In 2012, people who worked in the United States spent an average of 56.4 hours per week working (Bureau of Labor Statistics—U.S. Department of Labor, 2013). Sleeping was the only other activity they spent more time on with an average of 61.2 hours per week. The workday is a significant portion of workers’ time and energy. It impacts their lives and their family’s lives in positive and negative physical and psychological ways. Industrial and organizational (I-O) psychology is a branch of psychology that studies how human behavior and psychology affect work and how they are affected by work.
Industrial and organizational psychologists work in four main contexts: academia, government, consulting firms, and business. Most I-O psychologists have a master’s or doctorate degree. The field of I-O psychology can be divided into three broad areas (Figure and Figure): industrial, organizational, and human factors. Industrial psychology is concerned with describing job requirements and assessing individuals for their ability to meet those requirements. In addition, once employees are hired, industrial psychology studies and develops ways to train, evaluate, and respond to those evaluations. As a consequence of its concern for candidate characteristics, industrial psychology must also consider issues of legality regarding discrimination in hiring. Organizational psychology is a discipline interested in how the relationships among employees affect those employees and the performance of a business. This includes studying worker satisfaction, motivation, and commitment. This field also studies management, leadership, and organizational culture, as well as how an organization’s structures, management and leadership styles, social norms, and role expectations affect individual behavior. As a result of its interest in worker wellbeing and relationships, organizational psychology also considers the subjects of harassment, including sexual harassment, and workplace violence. Human factors psychology is the study of how workers interact with the tools of work and how to design those tools to optimize workers’ productivity, safety, and health. These studies can involve interactions as straightforward as the fit of a desk, chair, and computer to a human having to sit on the chair at the desk using the computer for several hours each day. They can also include the examination of how humans interact with complex displays and their ability to interpret them accurately and quickly. In Europe, this field is referred to as ergonomics.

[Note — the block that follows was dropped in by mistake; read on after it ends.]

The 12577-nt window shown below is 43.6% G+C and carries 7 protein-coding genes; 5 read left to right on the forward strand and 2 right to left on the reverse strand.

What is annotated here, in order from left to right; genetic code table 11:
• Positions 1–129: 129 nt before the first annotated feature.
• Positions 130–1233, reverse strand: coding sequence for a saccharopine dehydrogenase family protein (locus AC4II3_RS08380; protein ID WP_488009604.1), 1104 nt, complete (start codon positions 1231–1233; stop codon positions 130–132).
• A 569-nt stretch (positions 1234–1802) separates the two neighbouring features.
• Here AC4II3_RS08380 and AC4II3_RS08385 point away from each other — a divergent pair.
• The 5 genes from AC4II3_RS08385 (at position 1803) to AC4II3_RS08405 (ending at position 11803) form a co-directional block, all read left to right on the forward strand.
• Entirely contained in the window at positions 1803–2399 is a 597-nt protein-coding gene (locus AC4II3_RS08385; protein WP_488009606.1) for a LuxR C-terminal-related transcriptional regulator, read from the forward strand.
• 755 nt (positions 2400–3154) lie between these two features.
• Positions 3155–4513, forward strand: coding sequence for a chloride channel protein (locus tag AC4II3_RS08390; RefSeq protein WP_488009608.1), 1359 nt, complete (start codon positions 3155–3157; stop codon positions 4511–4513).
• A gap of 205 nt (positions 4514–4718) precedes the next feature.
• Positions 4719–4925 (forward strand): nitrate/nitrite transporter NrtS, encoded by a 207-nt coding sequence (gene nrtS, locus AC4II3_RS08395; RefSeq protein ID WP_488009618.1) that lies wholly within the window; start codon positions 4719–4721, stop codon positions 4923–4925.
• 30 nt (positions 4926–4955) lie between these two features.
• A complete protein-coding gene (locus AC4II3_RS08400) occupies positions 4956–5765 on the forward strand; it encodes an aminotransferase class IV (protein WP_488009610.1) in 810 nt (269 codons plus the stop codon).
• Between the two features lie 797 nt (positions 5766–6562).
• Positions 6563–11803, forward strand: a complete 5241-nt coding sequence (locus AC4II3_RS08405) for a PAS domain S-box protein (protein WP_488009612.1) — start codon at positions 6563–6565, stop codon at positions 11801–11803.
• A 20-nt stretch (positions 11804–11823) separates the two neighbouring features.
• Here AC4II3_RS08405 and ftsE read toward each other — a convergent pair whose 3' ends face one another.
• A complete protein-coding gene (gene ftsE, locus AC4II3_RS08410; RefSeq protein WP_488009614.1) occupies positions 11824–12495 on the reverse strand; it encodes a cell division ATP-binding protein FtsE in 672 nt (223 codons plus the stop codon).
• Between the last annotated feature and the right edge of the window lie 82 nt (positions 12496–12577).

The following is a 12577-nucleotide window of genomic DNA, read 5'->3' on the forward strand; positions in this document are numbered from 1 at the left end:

Find out what I-O psychologists do on the Society for Industrial and Organizational Psychology (SIOP) website—a professional organization for people working in the discipline. This site also offers several I-O psychologist profiles.